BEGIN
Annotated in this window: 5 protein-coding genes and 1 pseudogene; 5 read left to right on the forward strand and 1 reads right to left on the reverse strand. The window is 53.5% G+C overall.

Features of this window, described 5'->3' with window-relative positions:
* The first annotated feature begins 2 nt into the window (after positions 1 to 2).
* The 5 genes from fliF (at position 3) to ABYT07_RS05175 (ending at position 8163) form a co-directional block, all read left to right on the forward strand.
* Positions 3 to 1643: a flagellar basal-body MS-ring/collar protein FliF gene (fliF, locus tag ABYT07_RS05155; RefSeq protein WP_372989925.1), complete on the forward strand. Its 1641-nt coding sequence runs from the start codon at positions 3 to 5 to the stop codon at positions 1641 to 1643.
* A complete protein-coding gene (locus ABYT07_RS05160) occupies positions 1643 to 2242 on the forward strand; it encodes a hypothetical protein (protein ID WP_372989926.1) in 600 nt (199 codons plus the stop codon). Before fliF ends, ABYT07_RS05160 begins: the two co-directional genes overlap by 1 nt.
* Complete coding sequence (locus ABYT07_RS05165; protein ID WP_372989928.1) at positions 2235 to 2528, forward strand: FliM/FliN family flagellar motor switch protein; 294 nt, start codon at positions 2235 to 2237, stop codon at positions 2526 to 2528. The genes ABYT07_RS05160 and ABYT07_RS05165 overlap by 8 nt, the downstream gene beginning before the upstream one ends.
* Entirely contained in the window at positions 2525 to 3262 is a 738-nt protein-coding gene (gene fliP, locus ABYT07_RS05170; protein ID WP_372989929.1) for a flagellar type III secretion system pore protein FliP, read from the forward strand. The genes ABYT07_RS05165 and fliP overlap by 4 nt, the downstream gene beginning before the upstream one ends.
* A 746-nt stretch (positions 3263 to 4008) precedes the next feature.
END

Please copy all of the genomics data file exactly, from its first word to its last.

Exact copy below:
Annotated in this window: 5 protein-coding genes and 1 pseudogene; 5 read left to right on the forward strand and 1 reads right to left on the reverse strand. The window is 53.5% G+C overall.

Features of this window, described 5'->3' with window-relative positions:
* The first annotated feature begins 2 nt into the window (after positions 1 to 2).
* The 5 genes from fliF (at position 3) to ABYT07_RS05175 (ending at position 8163) form a co-directional block, all read left to right on the forward strand.
* Positions 3 to 1643: a flagellar basal-body MS-ring/collar protein FliF gene (fliF, locus tag ABYT07_RS05155; RefSeq protein WP_372989925.1), complete on the forward strand. Its 1641-nt coding sequence runs from the start codon at positions 3 to 5 to the stop codon at positions 1641 to 1643.
* A complete protein-coding gene (locus ABYT07_RS05160) occupies positions 1643 to 2242 on the forward strand; it encodes a hypothetical protein (protein ID WP_372989926.1) in 600 nt (199 codons plus the stop codon). Before fliF ends, ABYT07_RS05160 begins: the two co-directional genes overlap by 1 nt.
* Complete coding sequence (locus ABYT07_RS05165; protein ID WP_372989928.1) at positions 2235 to 2528, forward strand: FliM/FliN family flagellar motor switch protein; 294 nt, start codon at positions 2235 to 2237, stop codon at positions 2526 to 2528. The genes ABYT07_RS05160 and ABYT07_RS05165 overlap by 8 nt, the downstream gene beginning before the upstream one ends.
* Entirely contained in the window at positions 2525 to 3262 is a 738-nt protein-coding gene (gene fliP, locus ABYT07_RS05170; protein ID WP_372989929.1) for a flagellar type III secretion system pore protein FliP, read from the forward strand. The genes ABYT07_RS05165 and fliP overlap by 4 nt, the downstream gene beginning before the upstream one ends.
* A 746-nt stretch (positions 3263 to 4008) precedes the next feature.